A Volcano plot of mitochondria-related genes with significant changes in 5hmC levels between Non-obese- and Obese-MSCs (n = 5 each). The y-axis corresponds to −log2 (p value), whereas the x-axis displays the log2 fold-change (Obese-MSCs/Non-obese-MSCs) value. Hyper-hydroxymethylated (n = 99; 89 genes) and hypo-hydroxymethylated (n = 150; 134 genes) peaks are indicated with red and blue dots, respectively. Cutoff values of p ≤ 0.05 and log2 fold-changes ≥0.5 or ≤−0.5 are indicated by gray dashed lines. B Genomic location annotations of hyper- and hypo-hydroxymethylated peaks. C Distribution across the gene body relative to the transcription start site (TSS).

Epigenetic changes impact gene expression

To assess whether changes in 5hmC marks affect gene expression in MSCs, we correlated the hMeDIP-seq with mRNA-seq data. Transcriptome analysis identified 27 nuclear-encoded mitochondrial genes upregulated, and 30 downregulated, in Obese-MSCs versus Non-obese-MSCs (Fig. 2A). Integrated hMeDIP-seq/mRNA-seq analysis identified four genes [Solute Carrier Family 25 Member-4 (SLC25A4), SLC 22 Member-4 (SLC22A4), Coenzyme-Q10B (COQ10B), and Laminin Subunit Gamma-1 (LAMC1)] with hyper-hydroxymethylated peaks that were also upregulated, and 3 genes [Coenzyme-A Synthase (COASY), Enoyl-CoA Delta Isomerase-1 (ECI1), and Mitochondrial Trans-2-Enoyl-CoA Reductase (MECR)] with hypo-hydroxymethylated peaks that were also downregulated, in Obese-MSCs (Figs. 2B and 3). These genes were primarily implicated in ATP synthesis, redox activity, cell proliferation, migration, FA metabolism, and neurogenic differentiation (Table 2). Thus, obesity correlates with changes in the expression and activation of genes linked to metabolism and energy production, as well as growth and differentiation of MSCs. Protein expression of DCI (encoded by ECI1) followed the same direction of its parent gene, expression of MECR was higher in obese- versus non-obese-MSCs, but expression of coenzyme-A (CoA), encoded by COASY, was similar between the groups (Fig. S1). Similarly, the expression of adenine nucleotide transporter (ANT)-1 (encoded by SLC25A4) and SLC22A4 did not differ between the groups. However, in contrast to their gene expression, protein expression of COQ10B and LAMC1 was lower in obese- versus non-obese-MSCs.

Fig. 2: mRNA-seq and integrated hMeDIP-seq/mRNA-seq analysis.
figure 2

A Heat maps of mitochondria-associated genes upregulated (left) or downregulated (right) in Obese-MSCs compared to Non-obese-MSCs (n = 5 each). B Venn diagrams showing 4 genes (SLC25A4, SLC22A4, COQ10B, and LAMC1) with hyper-hydroxymethylated peaks that were upregulated (red) and 3 genes (COASY, ECI1, and MECR) with hypo-hydroxymethylated peaks that were downregulated (blue) in Obese-MSCs versus Non-obese-MSCs (n = 5 each).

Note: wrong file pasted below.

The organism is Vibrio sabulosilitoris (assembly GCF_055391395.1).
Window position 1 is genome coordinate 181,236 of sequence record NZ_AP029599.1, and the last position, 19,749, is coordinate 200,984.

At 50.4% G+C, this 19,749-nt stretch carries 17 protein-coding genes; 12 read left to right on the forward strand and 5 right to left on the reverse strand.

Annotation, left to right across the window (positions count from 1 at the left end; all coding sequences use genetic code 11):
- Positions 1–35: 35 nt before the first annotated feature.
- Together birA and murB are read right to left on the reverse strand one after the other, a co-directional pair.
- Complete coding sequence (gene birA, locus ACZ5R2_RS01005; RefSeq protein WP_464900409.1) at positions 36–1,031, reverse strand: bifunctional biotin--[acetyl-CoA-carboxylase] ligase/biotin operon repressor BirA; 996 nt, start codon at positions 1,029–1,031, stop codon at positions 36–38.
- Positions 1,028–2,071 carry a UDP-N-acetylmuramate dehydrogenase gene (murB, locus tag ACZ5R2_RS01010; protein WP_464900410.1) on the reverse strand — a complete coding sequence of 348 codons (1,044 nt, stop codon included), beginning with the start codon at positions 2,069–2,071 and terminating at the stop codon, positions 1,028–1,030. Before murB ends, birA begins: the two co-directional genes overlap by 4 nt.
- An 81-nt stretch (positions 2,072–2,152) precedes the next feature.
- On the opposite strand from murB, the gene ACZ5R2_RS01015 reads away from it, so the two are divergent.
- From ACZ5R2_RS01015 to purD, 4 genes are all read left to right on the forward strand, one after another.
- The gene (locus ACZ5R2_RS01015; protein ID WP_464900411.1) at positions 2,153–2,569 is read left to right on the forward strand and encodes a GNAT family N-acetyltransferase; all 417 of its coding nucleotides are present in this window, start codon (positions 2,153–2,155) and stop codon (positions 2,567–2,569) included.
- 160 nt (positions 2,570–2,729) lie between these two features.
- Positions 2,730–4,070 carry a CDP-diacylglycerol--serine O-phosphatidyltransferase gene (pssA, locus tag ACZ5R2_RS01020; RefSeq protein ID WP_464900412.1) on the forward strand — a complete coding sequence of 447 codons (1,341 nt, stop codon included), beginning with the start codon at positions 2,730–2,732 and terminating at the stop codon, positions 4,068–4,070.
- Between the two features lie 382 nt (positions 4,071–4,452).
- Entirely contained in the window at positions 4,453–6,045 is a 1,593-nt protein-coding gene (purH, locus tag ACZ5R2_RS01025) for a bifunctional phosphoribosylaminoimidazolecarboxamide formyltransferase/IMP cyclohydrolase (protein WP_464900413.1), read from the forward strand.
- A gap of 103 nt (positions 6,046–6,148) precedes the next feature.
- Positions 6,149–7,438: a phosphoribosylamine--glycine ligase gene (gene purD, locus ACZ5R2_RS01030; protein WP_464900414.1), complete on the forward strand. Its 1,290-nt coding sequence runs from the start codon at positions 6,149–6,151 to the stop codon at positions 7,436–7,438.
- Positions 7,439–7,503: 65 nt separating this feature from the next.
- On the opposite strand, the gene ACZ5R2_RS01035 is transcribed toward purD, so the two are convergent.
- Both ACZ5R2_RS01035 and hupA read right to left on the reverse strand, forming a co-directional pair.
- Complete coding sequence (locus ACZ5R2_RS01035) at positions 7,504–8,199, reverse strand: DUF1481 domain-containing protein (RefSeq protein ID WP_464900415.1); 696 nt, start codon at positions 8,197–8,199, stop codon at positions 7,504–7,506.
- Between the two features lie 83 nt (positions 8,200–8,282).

Fig. 3: Visualization of 5hmC peaks.
figure 3

Representative integrative genomics viewer (IGV) tracks showing hyper-hydroxymethylated and hypo-hydroxymethylated peaks of SLC25A4 (A), COQ10B (B), and COASY (C) in Obese-MSCs (purple) versus Non-obese-MSCs (green) (n = 5 each). All IGV tracks in a given comparison have the same scaling factor for the y-axis, and the scale of the x-axis is indicated in the upper right-hand region of each set of tracks. The region of the genome identified as differentially hyper- or hypo-hydroxymethylated is indicated by a red rectangle through the tracks. The RefSeq gene map is presented in blue at the bottom of each panel showing the overall gene structure.

Table 2 Mitochondria-related genes that were upregulated with hyper-hydroxymethylated peaks, or downregulated with hypo-hydroxymethylated peaks, in Obese-MSCs versus Non-obese-MSCs.

Association with mitochondrial damage and MSC dysfunction

We then correlated the ultrastructural organization of mitochondria with the observed changes in mitochondrial gene expression. Under basal conditions, mitochondrial area was higher, and matrix density lower, in Obese-MSCs versus Non-obese-MSCs, reflecting a reduction in mitochondrial activity (Fig. 4). To assess the extent to which changes in DNA hydroxymethylation account for these changes in mitochondrial architecture, we co-incubated MSCs with an inhibitor (Bobcat339) that blocks the hydroxylase activity of TET enzymes, which improved mitochondrial morphology in Obese-MSCs (Fig. 4). In separate experiments, Obese-MSCs also exhibited higher production of mitochondrial ROS, but lower ATP levels and membrane potential, all of which improved with Bobcat339, but not by DMαKG (Fig. 5), establishing that changes in mitochondrial architecture are linked to reduced activity and to epigenetic modulation. These results underscore the potential of 5hmC-directed interventions to rescue mitochondrial structure and function in obese-MSCs.